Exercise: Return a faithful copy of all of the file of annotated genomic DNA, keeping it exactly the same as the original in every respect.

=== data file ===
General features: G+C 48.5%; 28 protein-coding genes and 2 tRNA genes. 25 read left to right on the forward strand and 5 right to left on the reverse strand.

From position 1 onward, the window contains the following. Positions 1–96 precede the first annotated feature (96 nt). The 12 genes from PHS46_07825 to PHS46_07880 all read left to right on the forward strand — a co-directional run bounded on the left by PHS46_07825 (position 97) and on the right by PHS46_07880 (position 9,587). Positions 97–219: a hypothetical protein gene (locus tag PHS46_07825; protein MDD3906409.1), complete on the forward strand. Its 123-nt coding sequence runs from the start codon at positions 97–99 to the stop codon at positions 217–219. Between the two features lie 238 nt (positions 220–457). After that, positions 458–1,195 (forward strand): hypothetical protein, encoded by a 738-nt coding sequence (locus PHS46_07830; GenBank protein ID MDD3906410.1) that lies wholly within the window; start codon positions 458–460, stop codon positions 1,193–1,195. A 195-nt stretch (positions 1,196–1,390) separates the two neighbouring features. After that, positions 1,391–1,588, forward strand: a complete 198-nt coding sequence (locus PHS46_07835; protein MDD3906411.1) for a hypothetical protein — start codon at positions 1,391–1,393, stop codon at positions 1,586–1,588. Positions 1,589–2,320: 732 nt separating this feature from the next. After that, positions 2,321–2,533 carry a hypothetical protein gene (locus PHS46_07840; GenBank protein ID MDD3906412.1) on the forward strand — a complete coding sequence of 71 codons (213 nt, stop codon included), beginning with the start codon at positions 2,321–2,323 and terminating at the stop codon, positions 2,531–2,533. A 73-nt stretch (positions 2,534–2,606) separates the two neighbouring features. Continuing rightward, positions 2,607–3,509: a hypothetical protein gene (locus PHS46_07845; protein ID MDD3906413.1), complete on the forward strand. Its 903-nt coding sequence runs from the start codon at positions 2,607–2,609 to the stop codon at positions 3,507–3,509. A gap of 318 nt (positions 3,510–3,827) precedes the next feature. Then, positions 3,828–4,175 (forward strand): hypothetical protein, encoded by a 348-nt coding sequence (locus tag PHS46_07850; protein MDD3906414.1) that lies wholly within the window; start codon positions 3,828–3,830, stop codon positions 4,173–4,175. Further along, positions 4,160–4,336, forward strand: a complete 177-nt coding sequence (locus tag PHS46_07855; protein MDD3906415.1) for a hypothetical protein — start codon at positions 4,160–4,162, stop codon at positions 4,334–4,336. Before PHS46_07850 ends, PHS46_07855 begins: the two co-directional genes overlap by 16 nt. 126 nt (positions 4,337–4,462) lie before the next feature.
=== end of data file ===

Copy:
General features: G+C 48.5%; 28 protein-coding genes and 2 tRNA genes. 25 read left to right on the forward strand and 5 right to left on the reverse strand.

From position 1 onward, the window contains the following. Positions 1–96 precede the first annotated feature (96 nt). The 12 genes from PHS46_07825 to PHS46_07880 all read left to right on the forward strand — a co-directional run bounded on the left by PHS46_07825 (position 97) and on the right by PHS46_07880 (position 9,587). Positions 97–219: a hypothetical protein gene (locus tag PHS46_07825; protein MDD3906409.1), complete on the forward strand. Its 123-nt coding sequence runs from the start codon at positions 97–99 to the stop codon at positions 217–219. Between the two features lie 238 nt (positions 220–457). After that, positions 458–1,195 (forward strand): hypothetical protein, encoded by a 738-nt coding sequence (locus PHS46_07830; GenBank protein ID MDD3906410.1) that lies wholly within the window; start codon positions 458–460, stop codon positions 1,193–1,195. A 195-nt stretch (positions 1,196–1,390) separates the two neighbouring features. After that, positions 1,391–1,588, forward strand: a complete 198-nt coding sequence (locus PHS46_07835; protein MDD3906411.1) for a hypothetical protein — start codon at positions 1,391–1,393, stop codon at positions 1,586–1,588. Positions 1,589–2,320: 732 nt separating this feature from the next. After that, positions 2,321–2,533 carry a hypothetical protein gene (locus PHS46_07840; GenBank protein ID MDD3906412.1) on the forward strand — a complete coding sequence of 71 codons (213 nt, stop codon included), beginning with the start codon at positions 2,321–2,323 and terminating at the stop codon, positions 2,531–2,533. A 73-nt stretch (positions 2,534–2,606) separates the two neighbouring features. Continuing rightward, positions 2,607–3,509: a hypothetical protein gene (locus PHS46_07845; protein ID MDD3906413.1), complete on the forward strand. Its 903-nt coding sequence runs from the start codon at positions 2,607–2,609 to the stop codon at positions 3,507–3,509. A gap of 318 nt (positions 3,510–3,827) precedes the next feature. Then, positions 3,828–4,175 (forward strand): hypothetical protein, encoded by a 348-nt coding sequence (locus tag PHS46_07850; protein MDD3906414.1) that lies wholly within the window; start codon positions 3,828–3,830, stop codon positions 4,173–4,175. Further along, positions 4,160–4,336, forward strand: a complete 177-nt coding sequence (locus tag PHS46_07855; protein MDD3906415.1) for a hypothetical protein — start codon at positions 4,160–4,162, stop codon at positions 4,334–4,336. Before PHS46_07850 ends, PHS46_07855 begins: the two co-directional genes overlap by 16 nt. 126 nt (positions 4,337–4,462) lie before the next feature.